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Review: At the Hollywood Bowl, 'Harry Potter and the Goblet of Fire' concert highlights the magic of the music

Review: At the Hollywood Bowl, 'Harry Potter and the Goblet of Fire' concert highlights the magic of the music
Justin Freer conducts the L.A. Phil in a performance of music from the motion picture "Harry Potter and the Goblet of Fire" at the Hollywood Bowl. (Kent Nishimura / Los Angeles Times)

Every year, the motion picture academy nominates five films in the original score category and for a few weeks, some notice is paid to the crucial role music plays in the best and most beloved movies.

Then, we all go back to either taking it for granted or complaining that it’s too loud, manipulative or distracting.

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None of the “Harry Potter” films won an Oscar for original score, which is simply absurd until you remember that none of the “Harry Potter” films won an Oscar for anything. So while Hollywood Bowl’s now three-year commitment to presenting at least one “Potter” film accompanied by the Los Angeles Philharmonic is a smart and effective way to include families and young folks in the joys of the Bowl, it’s also an important reminder that behind every enduring film usually stands not just a fine composer but also a slew of talented musicians.

That applies especially to the eight “Potter” movies, as the LA Phil proved once again at the Hollywood Bowl’s “‘Harry Potter and the Goblet of Fire’ in Concert” Thursday night.

As trumpets blared and drums pounded to announce the Quidditch World Cup, as the strings slid as stealthily as Nagini the snake under the moments of tension, it was hard to know where to look — at the familiar faces on the screen or the women and men bringing Patrick Doyle’s score to life.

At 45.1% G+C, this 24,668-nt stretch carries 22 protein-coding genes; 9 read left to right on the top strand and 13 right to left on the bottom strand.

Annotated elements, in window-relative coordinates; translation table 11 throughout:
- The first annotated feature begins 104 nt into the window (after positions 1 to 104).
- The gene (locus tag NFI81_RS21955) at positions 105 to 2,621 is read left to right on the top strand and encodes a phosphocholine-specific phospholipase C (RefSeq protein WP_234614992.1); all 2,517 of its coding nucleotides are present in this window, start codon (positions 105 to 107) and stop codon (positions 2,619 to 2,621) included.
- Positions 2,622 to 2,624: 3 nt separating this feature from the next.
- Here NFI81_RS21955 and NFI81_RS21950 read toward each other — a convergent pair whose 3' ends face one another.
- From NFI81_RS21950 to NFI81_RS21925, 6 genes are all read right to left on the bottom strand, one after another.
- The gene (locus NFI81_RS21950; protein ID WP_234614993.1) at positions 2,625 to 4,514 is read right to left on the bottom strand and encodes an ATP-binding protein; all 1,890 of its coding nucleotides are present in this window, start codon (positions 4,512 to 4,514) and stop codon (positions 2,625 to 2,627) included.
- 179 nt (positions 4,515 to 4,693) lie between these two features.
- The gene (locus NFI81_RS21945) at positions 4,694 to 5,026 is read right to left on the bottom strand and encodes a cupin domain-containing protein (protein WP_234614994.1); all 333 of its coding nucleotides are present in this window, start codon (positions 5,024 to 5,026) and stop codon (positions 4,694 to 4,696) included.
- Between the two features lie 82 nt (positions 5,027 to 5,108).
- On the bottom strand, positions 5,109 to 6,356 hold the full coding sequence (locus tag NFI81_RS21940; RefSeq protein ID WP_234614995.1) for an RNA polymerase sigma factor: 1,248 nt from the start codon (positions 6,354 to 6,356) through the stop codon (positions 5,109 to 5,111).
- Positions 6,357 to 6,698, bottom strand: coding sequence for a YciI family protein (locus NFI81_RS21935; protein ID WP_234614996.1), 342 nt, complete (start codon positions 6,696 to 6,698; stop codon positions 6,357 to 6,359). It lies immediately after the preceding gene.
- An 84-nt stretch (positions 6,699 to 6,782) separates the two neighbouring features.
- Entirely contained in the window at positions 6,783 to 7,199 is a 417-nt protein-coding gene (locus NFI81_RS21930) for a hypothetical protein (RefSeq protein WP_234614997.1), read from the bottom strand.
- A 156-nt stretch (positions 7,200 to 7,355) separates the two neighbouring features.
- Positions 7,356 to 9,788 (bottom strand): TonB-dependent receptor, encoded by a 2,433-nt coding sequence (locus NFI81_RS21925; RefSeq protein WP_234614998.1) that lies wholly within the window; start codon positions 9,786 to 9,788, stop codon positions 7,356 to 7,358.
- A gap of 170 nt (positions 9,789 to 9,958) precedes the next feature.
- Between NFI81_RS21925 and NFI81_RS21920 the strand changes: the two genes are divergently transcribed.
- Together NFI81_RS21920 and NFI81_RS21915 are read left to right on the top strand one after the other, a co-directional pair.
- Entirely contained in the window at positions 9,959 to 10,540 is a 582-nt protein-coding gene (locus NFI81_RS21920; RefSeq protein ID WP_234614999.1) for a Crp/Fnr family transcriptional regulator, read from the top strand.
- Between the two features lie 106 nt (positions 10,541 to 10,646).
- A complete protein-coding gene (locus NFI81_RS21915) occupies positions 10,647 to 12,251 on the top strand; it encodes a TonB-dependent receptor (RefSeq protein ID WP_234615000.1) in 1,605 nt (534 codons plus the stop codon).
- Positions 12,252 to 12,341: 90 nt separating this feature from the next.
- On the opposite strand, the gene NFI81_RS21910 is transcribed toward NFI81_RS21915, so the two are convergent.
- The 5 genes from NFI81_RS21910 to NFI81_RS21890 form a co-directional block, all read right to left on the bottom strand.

Doyle wrote an entirely original score that is a bit darker and, at times, more startling.


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The heat, which crept steadily over the hills even as the sun set, discouraged many from wearing the robes and scarves that usually mark any Hogwarts-affiliated event, but there were plenty of Gryffindor, Hufflepuff, Ravenclaw and Slytherin T-shirts and more than a few pairs of those iconic spectacles in the audience. And when Justin Freer took the stage to introduce the film and do a roll-call of houses, the response was enthusiastic. (For the record Slytherin seemed to just beat Ravenclaw in cheers while Gryffindor affiliation appears to be on the decline.)

“Goblet of Fire” is the fourth of the “Potter” films and the first not scored by the legendary John Williams (though Williams’ work will be very much part of the Bowl summer program in “Jaws” and the “Star Wars” films “A New Hope” and “Empire Strikes Back”), and with the exception of a few snatches of “Hedwig’s Theme,” Doyle (“Gosford Park,” “Sense and Sensibility,” “Carlito’s Way”) wrote an entirely original score that is a bit darker and, at times, more startling, than the swooping, swirling strings of the first three films.

Which makes sense, since “Goblet” begins the darker turn of the “Potter” story; it opens with a murder, moves quickly to the Quidditch event and the Extremely Non-Helicopter-Parent-Approved Tri-Wizard tournament, following the main characters as they come to grips with young adulthood and the serious nature of Lord Voldemort’s return.

More important, at least to the young folks in the Bowl, it features Robert Pattinson as the handsome but doomed Cedric Diggory. (One has to wonder, given the level of intense reaction from the crowd the moment he appeared on screen, if there wasn’t at least some talk of bringing him back for the fifth film, as a ghost or an evil twin or something.)

Watching as the carriages from the Beauxbaton Academy fly over Hogwards and the ship from Durmstrang rises from the lake, it is impossible to not, for perhaps the 16 millionth time, wonder at the vividness of J.K. Rowling’s imagination and the dedication of the team that brought her world to the screen. The films, like the books, hold up to multiple experiences. The Great Hall is still amazing, the cast is still enchanting, the magic still magical, Voldemort remains one of the creepiest villains created and Alan Rickman, as Severus Snape, still has the best consonant usage in American film (“Don’t. Lie. To me.”)

Literally beneath and behind the main screen, Freer worked from a screen as well as a score, and the L.A. Phil unfurled Doyle’s sound across the Bowl, reminding Gryffindor and Slytherin alike that not all the key players were in the cast and that music is its own kind of magic.

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